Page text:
April 23, 2008
AOPA ePublishing staff
By AOPA ePublishing staff
When Jared Isaacman lifted off, he intended to set a round-the-world speed record to raise money and awareness for the Make-A-Wish Foundation of New Jersey, a charity that grants wishes to critically ill children. Although he returned home this month without the desired record, the $50,000 his effort raised will make dreams come true.
Isaacman, the 25-year-old founder and CEO of United Bank Card Inc., a major credit card transaction processor, launched March 28 in a Cessna Citation Mustang from New Jersey’s Morristown Municipal Airport. But he had to abandon the record attempt when he was denied permission to fly over or land in India.
A second flight, launched from Doha, Qatar, on April 2 missed setting the record for light jets by just one hour. But Isaacman believes he did set an eastbound round-the-world record for very light jets as well as 17 city-to-city records. The information has been submitted to the National Aeronautic Association and the Federation Aeronautique Internationale for confirmation.
Isaacman, who owns and flies a Citation III, Beechcraft Baron, and North American T-28C Trojan in addition to the Mustang used for the record attempt, says aviation is his passion and he thought the flight would be a good way to test himself and his aircraft while drawing attention to the work done by Make-A-Wish.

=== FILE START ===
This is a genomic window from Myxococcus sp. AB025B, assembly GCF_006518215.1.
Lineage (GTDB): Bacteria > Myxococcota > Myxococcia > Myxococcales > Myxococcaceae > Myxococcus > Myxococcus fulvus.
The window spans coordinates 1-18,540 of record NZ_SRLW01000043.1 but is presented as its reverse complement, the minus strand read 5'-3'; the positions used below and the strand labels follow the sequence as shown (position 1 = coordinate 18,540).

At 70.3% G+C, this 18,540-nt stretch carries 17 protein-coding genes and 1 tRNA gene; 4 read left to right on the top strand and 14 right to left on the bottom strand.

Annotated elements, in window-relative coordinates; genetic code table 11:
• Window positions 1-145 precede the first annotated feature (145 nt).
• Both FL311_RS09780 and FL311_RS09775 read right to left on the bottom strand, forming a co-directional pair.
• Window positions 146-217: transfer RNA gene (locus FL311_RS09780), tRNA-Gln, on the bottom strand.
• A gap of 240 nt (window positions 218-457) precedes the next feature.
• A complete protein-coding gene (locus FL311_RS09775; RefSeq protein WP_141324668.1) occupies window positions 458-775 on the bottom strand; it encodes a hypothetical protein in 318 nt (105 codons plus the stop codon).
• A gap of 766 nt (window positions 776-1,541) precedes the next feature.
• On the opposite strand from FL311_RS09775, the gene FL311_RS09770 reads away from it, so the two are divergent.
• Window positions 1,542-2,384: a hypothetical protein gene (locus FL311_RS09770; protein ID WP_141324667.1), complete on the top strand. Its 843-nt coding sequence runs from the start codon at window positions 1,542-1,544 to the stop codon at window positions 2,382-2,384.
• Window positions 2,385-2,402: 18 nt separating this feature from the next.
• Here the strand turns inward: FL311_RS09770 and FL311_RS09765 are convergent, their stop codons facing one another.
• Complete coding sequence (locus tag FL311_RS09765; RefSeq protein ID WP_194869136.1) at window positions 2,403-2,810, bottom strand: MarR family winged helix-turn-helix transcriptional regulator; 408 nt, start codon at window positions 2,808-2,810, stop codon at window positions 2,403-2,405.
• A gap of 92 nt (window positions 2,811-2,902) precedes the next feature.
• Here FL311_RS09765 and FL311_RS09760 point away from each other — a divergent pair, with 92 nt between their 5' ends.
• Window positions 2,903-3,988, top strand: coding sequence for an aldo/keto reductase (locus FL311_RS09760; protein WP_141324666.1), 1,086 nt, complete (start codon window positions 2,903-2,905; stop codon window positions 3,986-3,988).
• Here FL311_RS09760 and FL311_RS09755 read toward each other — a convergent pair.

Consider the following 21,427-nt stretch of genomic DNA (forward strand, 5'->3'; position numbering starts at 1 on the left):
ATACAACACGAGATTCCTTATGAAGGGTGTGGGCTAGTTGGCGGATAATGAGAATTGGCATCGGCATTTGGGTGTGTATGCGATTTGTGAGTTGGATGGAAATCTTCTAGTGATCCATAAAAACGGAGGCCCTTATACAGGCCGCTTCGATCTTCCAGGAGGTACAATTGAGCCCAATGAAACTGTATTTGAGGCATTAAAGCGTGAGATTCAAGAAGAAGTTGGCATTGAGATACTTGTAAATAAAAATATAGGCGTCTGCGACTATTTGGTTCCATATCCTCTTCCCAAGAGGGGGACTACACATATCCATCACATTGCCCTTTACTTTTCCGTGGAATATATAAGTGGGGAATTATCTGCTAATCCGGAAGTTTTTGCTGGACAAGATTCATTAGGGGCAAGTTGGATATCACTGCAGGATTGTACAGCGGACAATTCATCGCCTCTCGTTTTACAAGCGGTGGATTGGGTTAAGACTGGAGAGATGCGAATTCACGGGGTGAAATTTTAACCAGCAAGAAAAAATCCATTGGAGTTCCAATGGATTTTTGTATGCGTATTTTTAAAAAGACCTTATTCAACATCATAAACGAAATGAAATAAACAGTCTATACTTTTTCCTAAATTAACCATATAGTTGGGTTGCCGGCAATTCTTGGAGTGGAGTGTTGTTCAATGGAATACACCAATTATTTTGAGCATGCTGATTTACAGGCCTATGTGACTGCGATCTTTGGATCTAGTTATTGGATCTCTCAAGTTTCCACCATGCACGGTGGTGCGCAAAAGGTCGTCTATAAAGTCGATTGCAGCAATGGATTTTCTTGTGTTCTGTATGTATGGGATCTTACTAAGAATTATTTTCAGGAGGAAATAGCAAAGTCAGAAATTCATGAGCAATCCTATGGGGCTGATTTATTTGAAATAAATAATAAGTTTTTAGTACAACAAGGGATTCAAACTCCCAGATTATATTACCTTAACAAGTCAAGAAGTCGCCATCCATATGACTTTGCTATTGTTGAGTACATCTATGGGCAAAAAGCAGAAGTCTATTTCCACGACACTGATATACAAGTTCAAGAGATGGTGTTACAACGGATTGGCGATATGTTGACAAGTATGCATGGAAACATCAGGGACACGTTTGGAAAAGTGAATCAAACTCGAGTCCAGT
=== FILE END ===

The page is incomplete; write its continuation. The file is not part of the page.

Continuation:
Although Isaacman is disappointed that he didn’t set the intended record, he can’t help but consider the effort a success. And, he says, he will try for the record again some day.
April 23, 2008
Collaboration between the German government, academia, and airplane manufacturers may make future aircraft cabins more protective of pilots and passengers. The Safety Box team plans to apply auto racing technology to general aviation.
A father and his 14-year-old son were helping another pilot ferry a newly purchased aircraft from California to their home field in Virginia. The three made an overnight stop in Albuquerque before flying on to Illinois for fuel. But shortly after they parked the aircraft in Marion, Ill., they were approached by as many as 18 uniformed and non-uniformed law enforcement officers who came running toward the airplane.
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